CTO: The Smallest Nation Can Be Global Cybersecurity’s Weakest Link

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CTO Secretary General Tim Unwin says international governments should do more to recognise the threat of unprotected nations in a connected world

The international community needs to recognise that in a connected age even the smallest unprotected state can represent a significant threat to global cybersecurity, according to Tim Unwin, the Secretary General of the Commonwealth Telecommunications Organisation (CTO).

Speaking at the Commonwealth Cybersecurity Forum in London, Unwin said he hoped members, which include private companies like BT, industry bodies such as the GSMA and government, would use the event to share good practices that can be used in effective national policies.

“The most connected, least protected [nation] is the biggest threat,” he told TechWeekEurope. “There’s increasing connectivity across the world but small states that don’t have the capacity to address this can become a huge global threat. If I was intent on doing some nasty stuff, it wouldn’t be too difficult to decide which country I would want to do it in. That is a massive threat.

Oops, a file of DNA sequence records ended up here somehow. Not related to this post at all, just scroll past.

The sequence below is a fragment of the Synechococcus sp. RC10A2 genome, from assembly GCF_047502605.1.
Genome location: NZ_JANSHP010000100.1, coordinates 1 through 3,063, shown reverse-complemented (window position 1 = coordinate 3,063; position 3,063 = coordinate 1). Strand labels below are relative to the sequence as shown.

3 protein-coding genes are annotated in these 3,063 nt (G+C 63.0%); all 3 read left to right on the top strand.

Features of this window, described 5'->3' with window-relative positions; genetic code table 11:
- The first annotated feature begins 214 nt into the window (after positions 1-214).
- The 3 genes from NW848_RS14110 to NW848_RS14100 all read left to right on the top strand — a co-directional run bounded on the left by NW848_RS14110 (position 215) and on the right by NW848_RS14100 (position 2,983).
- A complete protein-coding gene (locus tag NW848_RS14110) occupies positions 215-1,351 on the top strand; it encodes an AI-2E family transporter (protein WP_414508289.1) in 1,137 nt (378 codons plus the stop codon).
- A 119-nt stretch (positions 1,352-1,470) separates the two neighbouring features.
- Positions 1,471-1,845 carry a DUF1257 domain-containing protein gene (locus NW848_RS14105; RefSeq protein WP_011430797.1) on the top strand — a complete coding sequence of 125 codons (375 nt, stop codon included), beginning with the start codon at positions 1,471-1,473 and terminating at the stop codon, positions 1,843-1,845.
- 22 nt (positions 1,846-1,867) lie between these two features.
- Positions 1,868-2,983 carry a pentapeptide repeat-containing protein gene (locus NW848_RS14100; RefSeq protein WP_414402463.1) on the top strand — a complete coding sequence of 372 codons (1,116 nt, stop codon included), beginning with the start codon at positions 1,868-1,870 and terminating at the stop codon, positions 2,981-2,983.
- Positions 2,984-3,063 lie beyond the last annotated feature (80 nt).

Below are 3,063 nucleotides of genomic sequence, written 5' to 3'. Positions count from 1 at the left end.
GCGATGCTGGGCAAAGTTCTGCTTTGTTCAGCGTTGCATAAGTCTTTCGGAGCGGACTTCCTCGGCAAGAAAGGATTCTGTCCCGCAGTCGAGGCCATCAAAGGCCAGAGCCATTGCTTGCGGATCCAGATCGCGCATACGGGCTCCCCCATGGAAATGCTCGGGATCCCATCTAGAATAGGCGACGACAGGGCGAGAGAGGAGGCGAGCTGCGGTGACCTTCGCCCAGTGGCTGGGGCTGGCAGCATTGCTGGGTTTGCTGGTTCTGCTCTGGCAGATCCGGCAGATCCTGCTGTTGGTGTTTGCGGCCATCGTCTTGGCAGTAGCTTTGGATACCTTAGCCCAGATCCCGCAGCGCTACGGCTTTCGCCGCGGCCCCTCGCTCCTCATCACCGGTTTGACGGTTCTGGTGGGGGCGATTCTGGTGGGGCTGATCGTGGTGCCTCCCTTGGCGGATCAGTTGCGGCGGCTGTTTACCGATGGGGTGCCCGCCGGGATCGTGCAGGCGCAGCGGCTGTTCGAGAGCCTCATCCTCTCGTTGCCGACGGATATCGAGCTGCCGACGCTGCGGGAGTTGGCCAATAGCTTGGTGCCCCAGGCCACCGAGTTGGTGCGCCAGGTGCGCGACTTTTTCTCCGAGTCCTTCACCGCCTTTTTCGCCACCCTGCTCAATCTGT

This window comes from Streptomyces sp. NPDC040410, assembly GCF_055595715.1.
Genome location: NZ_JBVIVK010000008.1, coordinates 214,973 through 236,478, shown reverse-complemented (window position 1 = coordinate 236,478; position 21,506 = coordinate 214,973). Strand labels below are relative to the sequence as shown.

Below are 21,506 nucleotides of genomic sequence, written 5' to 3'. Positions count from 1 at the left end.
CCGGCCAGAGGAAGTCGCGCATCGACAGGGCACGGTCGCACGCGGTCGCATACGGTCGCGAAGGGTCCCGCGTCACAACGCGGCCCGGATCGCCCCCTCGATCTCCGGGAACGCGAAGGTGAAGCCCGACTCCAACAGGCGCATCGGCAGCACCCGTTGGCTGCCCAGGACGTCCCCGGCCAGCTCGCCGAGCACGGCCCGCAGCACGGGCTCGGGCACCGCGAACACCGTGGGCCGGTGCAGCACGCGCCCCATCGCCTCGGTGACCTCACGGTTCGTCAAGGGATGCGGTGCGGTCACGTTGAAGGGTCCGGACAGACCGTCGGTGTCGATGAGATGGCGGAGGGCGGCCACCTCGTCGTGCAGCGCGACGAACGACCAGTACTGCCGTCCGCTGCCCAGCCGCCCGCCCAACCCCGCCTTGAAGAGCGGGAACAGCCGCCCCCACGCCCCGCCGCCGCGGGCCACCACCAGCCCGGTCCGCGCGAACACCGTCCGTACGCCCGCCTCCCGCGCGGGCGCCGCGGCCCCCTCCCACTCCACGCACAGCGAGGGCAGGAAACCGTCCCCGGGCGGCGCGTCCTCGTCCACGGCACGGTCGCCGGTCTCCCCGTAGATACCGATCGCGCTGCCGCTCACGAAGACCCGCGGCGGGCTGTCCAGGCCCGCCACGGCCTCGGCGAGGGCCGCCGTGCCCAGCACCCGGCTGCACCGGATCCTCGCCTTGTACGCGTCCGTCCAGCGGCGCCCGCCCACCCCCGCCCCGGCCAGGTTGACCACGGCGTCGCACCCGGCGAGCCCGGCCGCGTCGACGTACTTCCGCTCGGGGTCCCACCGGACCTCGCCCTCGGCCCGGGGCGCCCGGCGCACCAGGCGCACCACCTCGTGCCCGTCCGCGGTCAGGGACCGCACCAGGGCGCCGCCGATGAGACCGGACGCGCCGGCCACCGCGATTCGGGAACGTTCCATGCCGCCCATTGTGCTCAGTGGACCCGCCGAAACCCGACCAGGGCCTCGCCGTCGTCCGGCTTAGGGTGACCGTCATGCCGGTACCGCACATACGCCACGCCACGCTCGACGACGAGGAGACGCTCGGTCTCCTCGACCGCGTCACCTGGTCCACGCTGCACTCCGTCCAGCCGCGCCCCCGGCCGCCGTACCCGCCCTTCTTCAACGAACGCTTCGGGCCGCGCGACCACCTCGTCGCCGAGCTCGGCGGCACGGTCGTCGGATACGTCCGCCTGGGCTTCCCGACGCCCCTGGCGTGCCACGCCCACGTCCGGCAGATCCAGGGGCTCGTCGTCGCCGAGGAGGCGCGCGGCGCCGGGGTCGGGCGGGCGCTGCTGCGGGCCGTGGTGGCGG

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CTO Cybersecurity Forum Commonwealth Telecommunications Organisation (10)“Many Commonwealth countries are small states – that is a really challenging issue. Even if you have one or two people in a small island state who know absolutely everything [about cybersecurity], rolling out a solution isn’t easy. That is an issue that hasn’t been grappled enough by the international community.”

A Commonwealth cybersecurity framework was agreed in 2014 and the CTO plans to help three member nations – Botswana, Cameroon and Uganda – develop an effective cybersecurity strategy while also developing a wider data protection model for governments to draw inspiration from.

“Some people believe in ‘best practice’,” said Unwin. “Anyone who says that wants to impose their best practice on you and charge a lot of money for it. We help countries develop their practice that is most appropriate for them.”

The Secretary General said his own research on things like the dark net had changed his own opinion on the relationship between privacy and security. He had previously held a “libertarian” view on the matter but now thought this was “untenable” given the challenges that companies and governments face from sinister elements on the web.

“One of the things I will be advocating is there needs to be an open, transparent debate in each country. People need to know about the nasty stuff out there and somebody has to address that. If we have an open public debate, rather than governments just saying ‘we are going to do this’, that’s never going to work.

“I’m now pushing for an open debate. Let’s debate this as a society relating to our cultures and societies.”

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